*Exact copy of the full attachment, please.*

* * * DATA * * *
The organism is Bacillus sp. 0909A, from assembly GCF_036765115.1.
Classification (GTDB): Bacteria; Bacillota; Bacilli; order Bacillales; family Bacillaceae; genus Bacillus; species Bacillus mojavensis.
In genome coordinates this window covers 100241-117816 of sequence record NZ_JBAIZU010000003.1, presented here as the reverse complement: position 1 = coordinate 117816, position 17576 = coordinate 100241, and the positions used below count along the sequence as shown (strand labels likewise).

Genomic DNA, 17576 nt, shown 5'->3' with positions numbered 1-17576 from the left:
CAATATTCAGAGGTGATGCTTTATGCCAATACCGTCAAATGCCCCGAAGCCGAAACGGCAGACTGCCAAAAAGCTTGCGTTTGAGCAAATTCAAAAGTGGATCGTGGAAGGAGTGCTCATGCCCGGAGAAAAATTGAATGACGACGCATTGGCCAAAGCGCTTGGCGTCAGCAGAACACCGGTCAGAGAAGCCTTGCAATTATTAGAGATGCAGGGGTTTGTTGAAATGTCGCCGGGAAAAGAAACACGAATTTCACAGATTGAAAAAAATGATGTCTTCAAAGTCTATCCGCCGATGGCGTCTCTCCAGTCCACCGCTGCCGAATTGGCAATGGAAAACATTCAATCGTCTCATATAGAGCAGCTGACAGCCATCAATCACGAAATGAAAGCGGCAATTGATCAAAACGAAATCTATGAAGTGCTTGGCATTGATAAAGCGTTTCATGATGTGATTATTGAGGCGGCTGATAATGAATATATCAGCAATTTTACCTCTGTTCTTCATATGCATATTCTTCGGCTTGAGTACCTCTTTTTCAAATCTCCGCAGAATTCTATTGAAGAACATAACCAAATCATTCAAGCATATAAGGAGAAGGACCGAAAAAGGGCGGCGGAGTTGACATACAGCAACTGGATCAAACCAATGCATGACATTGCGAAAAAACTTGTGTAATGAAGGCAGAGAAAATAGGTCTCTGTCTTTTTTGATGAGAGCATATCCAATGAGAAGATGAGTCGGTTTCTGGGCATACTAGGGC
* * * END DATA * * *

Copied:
The organism is Bacillus sp. 0909A, from assembly GCF_036765115.1.
Classification (GTDB): Bacteria; Bacillota; Bacilli; order Bacillales; family Bacillaceae; genus Bacillus; species Bacillus mojavensis.
In genome coordinates this window covers 100241-117816 of sequence record NZ_JBAIZU010000003.1, presented here as the reverse complement: position 1 = coordinate 117816, position 17576 = coordinate 100241, and the positions used below count along the sequence as shown (strand labels likewise).

Genomic DNA, 17576 nt, shown 5'->3' with positions numbered 1-17576 from the left:
CAATATTCAGAGGTGATGCTTTATGCCAATACCGTCAAATGCCCCGAAGCCGAAACGGCAGACTGCCAAAAAGCTTGCGTTTGAGCAAATTCAAAAGTGGATCGTGGAAGGAGTGCTCATGCCCGGAGAAAAATTGAATGACGACGCATTGGCCAAAGCGCTTGGCGTCAGCAGAACACCGGTCAGAGAAGCCTTGCAATTATTAGAGATGCAGGGGTTTGTTGAAATGTCGCCGGGAAAAGAAACACGAATTTCACAGATTGAAAAAAATGATGTCTTCAAAGTCTATCCGCCGATGGCGTCTCTCCAGTCCACCGCTGCCGAATTGGCAATGGAAAACATTCAATCGTCTCATATAGAGCAGCTGACAGCCATCAATCACGAAATGAAAGCGGCAATTGATCAAAACGAAATCTATGAAGTGCTTGGCATTGATAAAGCGTTTCATGATGTGATTATTGAGGCGGCTGATAATGAATATATCAGCAATTTTACCTCTGTTCTTCATATGCATATTCTTCGGCTTGAGTACCTCTTTTTCAAATCTCCGCAGAATTCTATTGAAGAACATAACCAAATCATTCAAGCATATAAGGAGAAGGACCGAAAAAGGGCGGCGGAGTTGACATACAGCAACTGGATCAAACCAATGCATGACATTGCGAAAAAACTTGTGTAATGAAGGCAGAGAAAATAGGTCTCTGTCTTTTTTGATGAGAGCATATCCAATGAGAAGATGAGTCGGTTTCTGGGCATACTAGGGC